Fujitsu is talking with CKS Partners, Cupertino, Calif.; incumbent Lai, Venuti & Lai, Santa Clara; and FCB Technology Group, San Francisco.
LAI VENUTI UNSATISFACTORY
The company in December hired Lai Venuti, but an advertising executive said Fujitsu opened the review after not being satisfied with the agency's creative.
Lai Venuti declined comment; Fujitsu didn't return calls.
Fujitsu, a huge computer and telecommunications products marketer, last year tripled its PC sales in Japan and leaped to the No. 2 PC spot by leading a price war, according to Dataquest.
"They've almost single-handedly driven the price through the floor" in Japan, said Dataquest analyst Scott Miller.
But that strategy might not work for Fujitsu in the U.S. because PC industry profit margins already have crashed.
Fujitsu has said it will focus on the consumer market, which suggests it will avoid the hotly competitive battle for high-end business notebook PCs.
A LOW-END BEACHHEAD
"They're basically going to try to go after a low-end beachhead," said the ad executive who is following Fujitsu's entrance. "There's a huge market for notebooks in the $1,500-to-$2,000" price range.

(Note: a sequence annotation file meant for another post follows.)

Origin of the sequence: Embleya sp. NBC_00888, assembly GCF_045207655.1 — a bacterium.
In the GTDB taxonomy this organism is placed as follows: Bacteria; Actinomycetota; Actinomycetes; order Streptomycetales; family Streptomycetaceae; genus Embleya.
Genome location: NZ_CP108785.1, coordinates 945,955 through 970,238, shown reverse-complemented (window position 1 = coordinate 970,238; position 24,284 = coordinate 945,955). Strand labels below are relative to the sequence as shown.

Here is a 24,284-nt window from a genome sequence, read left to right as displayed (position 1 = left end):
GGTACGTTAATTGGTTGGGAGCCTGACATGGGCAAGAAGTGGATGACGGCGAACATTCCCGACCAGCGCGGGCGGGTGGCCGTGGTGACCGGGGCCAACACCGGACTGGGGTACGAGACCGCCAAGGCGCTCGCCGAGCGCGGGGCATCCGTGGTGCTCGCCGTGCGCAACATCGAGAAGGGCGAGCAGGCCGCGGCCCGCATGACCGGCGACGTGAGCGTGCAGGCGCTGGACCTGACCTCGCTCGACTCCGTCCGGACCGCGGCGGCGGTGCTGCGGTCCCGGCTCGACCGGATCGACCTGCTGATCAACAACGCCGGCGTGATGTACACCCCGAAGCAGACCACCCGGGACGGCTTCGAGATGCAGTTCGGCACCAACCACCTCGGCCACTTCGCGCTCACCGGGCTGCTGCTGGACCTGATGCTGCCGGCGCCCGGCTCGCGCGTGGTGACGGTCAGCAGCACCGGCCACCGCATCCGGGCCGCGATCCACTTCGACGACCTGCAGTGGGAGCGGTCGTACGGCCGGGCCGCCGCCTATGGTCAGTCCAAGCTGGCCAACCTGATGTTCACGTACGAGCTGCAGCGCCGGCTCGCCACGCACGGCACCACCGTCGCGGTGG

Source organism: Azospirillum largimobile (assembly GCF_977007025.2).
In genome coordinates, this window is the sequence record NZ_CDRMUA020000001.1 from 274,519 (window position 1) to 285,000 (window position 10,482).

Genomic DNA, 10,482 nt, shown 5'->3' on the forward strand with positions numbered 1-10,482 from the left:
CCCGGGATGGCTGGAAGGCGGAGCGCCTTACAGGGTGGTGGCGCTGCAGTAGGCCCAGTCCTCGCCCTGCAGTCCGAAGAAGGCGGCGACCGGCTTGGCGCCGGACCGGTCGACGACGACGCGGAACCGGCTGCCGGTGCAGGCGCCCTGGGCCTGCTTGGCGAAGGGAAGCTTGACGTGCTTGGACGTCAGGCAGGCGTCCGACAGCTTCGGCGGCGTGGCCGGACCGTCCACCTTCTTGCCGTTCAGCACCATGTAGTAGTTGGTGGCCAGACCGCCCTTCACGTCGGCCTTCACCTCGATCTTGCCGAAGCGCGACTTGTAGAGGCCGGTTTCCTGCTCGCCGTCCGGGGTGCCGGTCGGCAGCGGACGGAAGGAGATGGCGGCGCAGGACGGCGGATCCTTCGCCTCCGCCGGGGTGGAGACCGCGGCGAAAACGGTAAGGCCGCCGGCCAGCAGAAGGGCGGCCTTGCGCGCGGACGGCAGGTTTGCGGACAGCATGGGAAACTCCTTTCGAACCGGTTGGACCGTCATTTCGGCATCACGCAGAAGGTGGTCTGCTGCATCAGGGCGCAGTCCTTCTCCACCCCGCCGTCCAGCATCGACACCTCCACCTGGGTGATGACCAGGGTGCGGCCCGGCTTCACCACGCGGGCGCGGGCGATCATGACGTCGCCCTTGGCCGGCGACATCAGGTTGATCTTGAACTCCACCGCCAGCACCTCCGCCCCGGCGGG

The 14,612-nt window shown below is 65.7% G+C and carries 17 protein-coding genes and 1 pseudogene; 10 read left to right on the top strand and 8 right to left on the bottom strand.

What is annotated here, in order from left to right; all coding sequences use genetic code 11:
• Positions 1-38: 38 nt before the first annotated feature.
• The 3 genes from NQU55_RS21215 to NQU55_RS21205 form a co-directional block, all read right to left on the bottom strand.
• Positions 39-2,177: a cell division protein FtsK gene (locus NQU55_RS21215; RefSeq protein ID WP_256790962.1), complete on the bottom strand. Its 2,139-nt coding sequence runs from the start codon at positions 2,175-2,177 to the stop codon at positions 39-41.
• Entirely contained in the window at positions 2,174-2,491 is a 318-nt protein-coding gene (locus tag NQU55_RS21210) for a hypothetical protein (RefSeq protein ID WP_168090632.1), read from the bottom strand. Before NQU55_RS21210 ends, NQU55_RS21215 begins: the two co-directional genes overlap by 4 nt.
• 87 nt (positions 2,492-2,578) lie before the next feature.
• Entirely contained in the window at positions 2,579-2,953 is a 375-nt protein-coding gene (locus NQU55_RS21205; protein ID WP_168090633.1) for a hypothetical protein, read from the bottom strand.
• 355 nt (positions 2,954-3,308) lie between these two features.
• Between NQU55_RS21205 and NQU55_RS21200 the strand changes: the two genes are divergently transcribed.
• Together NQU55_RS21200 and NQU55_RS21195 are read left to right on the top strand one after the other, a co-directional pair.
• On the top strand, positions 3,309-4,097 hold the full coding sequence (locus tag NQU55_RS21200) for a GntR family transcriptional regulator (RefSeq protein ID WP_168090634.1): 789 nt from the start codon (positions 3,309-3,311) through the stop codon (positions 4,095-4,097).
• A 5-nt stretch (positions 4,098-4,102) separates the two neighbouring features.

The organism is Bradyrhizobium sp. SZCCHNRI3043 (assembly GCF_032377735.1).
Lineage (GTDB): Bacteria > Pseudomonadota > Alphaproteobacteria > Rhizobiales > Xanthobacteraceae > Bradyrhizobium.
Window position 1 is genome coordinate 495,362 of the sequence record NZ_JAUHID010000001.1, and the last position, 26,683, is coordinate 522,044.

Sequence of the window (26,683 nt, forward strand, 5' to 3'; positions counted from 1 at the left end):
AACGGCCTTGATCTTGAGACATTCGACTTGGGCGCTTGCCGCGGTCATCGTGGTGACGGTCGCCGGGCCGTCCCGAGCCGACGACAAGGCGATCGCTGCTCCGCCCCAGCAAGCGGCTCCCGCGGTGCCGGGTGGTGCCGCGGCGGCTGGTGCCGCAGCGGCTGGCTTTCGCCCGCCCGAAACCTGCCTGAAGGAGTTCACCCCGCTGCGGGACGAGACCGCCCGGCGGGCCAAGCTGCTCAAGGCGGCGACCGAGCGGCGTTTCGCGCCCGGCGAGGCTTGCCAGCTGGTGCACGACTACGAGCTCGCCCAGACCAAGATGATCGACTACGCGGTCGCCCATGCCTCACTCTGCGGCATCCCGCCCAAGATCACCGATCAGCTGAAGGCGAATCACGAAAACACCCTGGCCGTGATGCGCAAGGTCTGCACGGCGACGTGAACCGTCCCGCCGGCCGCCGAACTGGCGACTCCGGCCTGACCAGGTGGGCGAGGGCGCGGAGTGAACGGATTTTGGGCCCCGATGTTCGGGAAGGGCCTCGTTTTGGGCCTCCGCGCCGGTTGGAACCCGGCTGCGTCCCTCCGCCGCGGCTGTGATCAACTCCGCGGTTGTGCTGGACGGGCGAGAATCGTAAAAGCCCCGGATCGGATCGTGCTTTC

Fujitsu is the third Japanese company set to make a play in the U.S. PC market this year. Sony Corp. will introduce a PC line this fall; in January, Hitachi hired David Hancock, a former Apple Computer executive, to start a U.S. notebook PC business. Hitachi is looking for an agency; Sony is working with Winkler McManus, San Francisco.
TOSHIBA TRIES DESKTOP
Toshiba America Information Systems, the best-selling Japanese notebook PC marketer, will move into the consumer desktop PC market this year.
"If you want to be a presence in the global PC market," Mr. Miller said, "you need to be successful in the United States."
Alice Z. Cuneo contributed to this story.